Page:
College Studies, overall, is the main general education part of your undergraduate experience at Philadelphia University. This is taught in 2 schools: the School of Liberal Arts and the School of Science and Health. The courses taught in these schools are carefully planned to be taken in sequence. College Studies courses prepare you to understand American society, cultural differences, and the world outside the US. They also help you to develop skills that will be useful in your professions and in your lives outside the university. These skills include an understanding of ethical and moral perspectives, the ability to integrate knowledge from all your classes into a coherent whole, and the tools to become life-long learners.
The Learning & Advising Center offers students professional assistance and peer tutoring tailored for their individual needs. Students should seek reading/study skills help when they are not getting enough out of their assigned readings or feel their study techniques are not as successful as they would like or expect. Writing tutorial sessions may revolve around such items as narrowing a topic, defining a thesis, organizing ideas, or improving grammar and mechanics. Professional help in Math and ESL is also available. Peer tutors who have taken the courses and received special training are on duty to help in a wide range of college courses. Students may come to the Learning Center on their own, or they may be referred by a faculty member.
Center is located in Haggar Hall. Telephone: 951-2799
L 362. Class, Gender & Race in the Global Village
T/TH fall 2005: Russ Kleinbach, Ph.D.
Tentative Schedule and Reading Assignments
What is social science? How can social science be useful? What are theoretical Paradigms?
1 Tue Aug 30 Introduction to the course & to three paradigms.
2 Thur Sept 01 Paradigms continued
paradigms must be learned and memorized]
3 Tue Sept 06 Rius, pp. 33-64 & Paradigms continued
4 Thur Sept 08 Rius, pp. 65-123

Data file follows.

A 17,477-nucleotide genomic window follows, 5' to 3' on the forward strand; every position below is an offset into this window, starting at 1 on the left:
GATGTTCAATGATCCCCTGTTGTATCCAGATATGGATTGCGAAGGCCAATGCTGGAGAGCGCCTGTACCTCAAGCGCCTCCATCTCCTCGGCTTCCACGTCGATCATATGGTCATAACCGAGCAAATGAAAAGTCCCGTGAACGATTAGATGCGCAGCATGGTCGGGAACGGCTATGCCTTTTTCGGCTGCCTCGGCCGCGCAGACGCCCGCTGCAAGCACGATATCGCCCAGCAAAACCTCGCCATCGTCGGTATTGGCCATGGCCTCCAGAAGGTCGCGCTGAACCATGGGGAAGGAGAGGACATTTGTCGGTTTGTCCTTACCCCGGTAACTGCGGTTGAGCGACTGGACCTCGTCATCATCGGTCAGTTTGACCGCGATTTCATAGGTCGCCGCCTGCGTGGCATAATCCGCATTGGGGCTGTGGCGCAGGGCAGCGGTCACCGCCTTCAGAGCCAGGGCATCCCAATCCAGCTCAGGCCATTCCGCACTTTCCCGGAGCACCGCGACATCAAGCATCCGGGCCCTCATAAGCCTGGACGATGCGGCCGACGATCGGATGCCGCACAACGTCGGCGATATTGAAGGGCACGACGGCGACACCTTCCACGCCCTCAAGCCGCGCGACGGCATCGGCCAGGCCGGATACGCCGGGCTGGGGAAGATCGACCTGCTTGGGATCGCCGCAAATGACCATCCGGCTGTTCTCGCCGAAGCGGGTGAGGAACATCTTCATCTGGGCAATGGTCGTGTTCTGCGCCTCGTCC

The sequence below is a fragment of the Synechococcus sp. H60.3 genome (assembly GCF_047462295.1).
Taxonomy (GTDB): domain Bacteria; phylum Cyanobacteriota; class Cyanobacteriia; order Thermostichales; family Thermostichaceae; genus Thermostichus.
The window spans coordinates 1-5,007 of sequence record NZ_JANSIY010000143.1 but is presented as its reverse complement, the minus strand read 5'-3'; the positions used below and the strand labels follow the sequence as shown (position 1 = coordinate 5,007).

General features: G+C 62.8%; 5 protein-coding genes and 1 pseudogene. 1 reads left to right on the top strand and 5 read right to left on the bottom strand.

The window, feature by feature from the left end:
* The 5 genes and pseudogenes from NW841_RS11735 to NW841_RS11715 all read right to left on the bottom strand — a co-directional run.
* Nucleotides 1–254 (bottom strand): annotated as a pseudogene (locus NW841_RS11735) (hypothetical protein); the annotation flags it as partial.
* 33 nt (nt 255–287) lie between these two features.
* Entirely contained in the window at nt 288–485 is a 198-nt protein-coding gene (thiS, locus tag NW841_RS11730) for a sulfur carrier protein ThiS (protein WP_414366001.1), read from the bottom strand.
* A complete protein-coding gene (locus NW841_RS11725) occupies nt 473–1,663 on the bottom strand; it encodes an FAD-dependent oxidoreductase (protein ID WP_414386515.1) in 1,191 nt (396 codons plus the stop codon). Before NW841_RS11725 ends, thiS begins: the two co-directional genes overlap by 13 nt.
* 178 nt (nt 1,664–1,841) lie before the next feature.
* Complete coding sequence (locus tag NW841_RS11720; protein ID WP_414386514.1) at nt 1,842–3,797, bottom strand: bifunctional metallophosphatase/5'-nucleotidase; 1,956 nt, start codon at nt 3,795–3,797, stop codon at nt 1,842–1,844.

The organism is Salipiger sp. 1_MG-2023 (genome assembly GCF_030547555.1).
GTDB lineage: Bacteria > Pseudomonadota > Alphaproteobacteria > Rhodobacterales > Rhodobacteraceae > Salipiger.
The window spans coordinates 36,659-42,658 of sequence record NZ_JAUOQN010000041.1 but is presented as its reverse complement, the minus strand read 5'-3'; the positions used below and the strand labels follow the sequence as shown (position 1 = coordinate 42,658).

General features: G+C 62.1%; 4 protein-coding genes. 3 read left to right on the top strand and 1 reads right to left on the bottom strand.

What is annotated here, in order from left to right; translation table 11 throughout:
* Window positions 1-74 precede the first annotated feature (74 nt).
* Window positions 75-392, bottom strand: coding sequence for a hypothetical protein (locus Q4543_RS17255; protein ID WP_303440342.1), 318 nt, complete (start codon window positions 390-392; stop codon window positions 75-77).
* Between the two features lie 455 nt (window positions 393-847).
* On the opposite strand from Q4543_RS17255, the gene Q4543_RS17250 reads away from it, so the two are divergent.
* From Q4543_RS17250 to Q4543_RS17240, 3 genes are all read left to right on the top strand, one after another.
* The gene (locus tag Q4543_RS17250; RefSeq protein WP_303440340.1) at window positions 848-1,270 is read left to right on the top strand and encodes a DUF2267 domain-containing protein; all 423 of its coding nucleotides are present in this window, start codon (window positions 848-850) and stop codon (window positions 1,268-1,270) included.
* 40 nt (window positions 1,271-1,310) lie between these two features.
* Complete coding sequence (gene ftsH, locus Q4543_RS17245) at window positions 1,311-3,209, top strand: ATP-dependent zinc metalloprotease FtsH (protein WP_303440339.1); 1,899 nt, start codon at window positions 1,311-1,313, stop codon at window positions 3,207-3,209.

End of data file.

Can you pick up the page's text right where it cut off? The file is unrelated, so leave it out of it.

5 Tue Sept 13 Rius, pp. 124-143
6 Thur Sept 15 Film: Mondragon Experiment.
7 Tue Sept 20 Discussion of film, paradigms and Marx
8 Thur Sept 22 Exam on paradigms & Rius [paradigms must be memorized]
9 Tue Sept 27 Readings from RACE, CLASS & GENDER: by Anderson and Collins
Introduction …[suggest you also read
preface] . . . . . . . . . . . p. 1
I Shifting the Center . . . . . . . . . . . . . . . . . . . . . . .
. . . . . . . . . . p. 15
Sept 29 4 Angry Women Are Building: Issues and Struggles
Facing American Indian Women Today . . . . . . . . . p. 44
Oppression……………… … … … … … … . . . . . . . . . .
11 Tue Oct 04 II Conceptualizing Race, Class and Gender, introduction . . . p. 75
RACE AND RACISM
8 Something About the Subject Makes it
Hard to Name
12 Thur Oct 06
10 Of Race and Risk . . . . . . . . . . . . . . . . . . . . . . . . . . . . .
. p. 108
13 Tue Oct 11 CLASS AND INEQUALITY
14 Tue Oct 18 GENDER
15 Thur Oct
20 23 Just Choices: Women of Color, Reproductive
III Rethinking Institutions . . . . . Introduction . . . . . . . . . p. 215
Film: “Democracy in a Different Voice”
16 Tue Oct
25 WORK AND ECONOMIC TRANSFORMATION
17 Thur Oct 27 Film: “Global Assembly Line” - [on the Maquiladoras:
U.S. industries which offer Mexican women jobs]
18 Tue Nov 01 Exam
19 Thur Nov
20 Tue Nov
08 CULTURAL INSTITUTIONS AND THE PRODUCTION OF IDEAS
21 Thur Nov 10 Kyrgyzstan Essays . . . . . . . . . . . . . . . . . . . . . . . . . . . . . . . . . . Handouts
Film: Bride Kidnapping in Kyrgyzstan
Nov 15 Central Asian and Trafficking
Essays . . . . . . . . . . . . . Handouts
23 Thur Nov
17 International Essays on Homosexuality . . . . . . . . . . . . . .
Tue Nov 22 STATE INSTITUTIONS AND SOCIAL POLICY
26 Thur Dec
01 48 Migration and Vietnamese
American Women . . . . . . . . . p. 433
27 Tue Dec 06 SEXUALITY and
Film- FGM: World
Health Organization: The Road to Change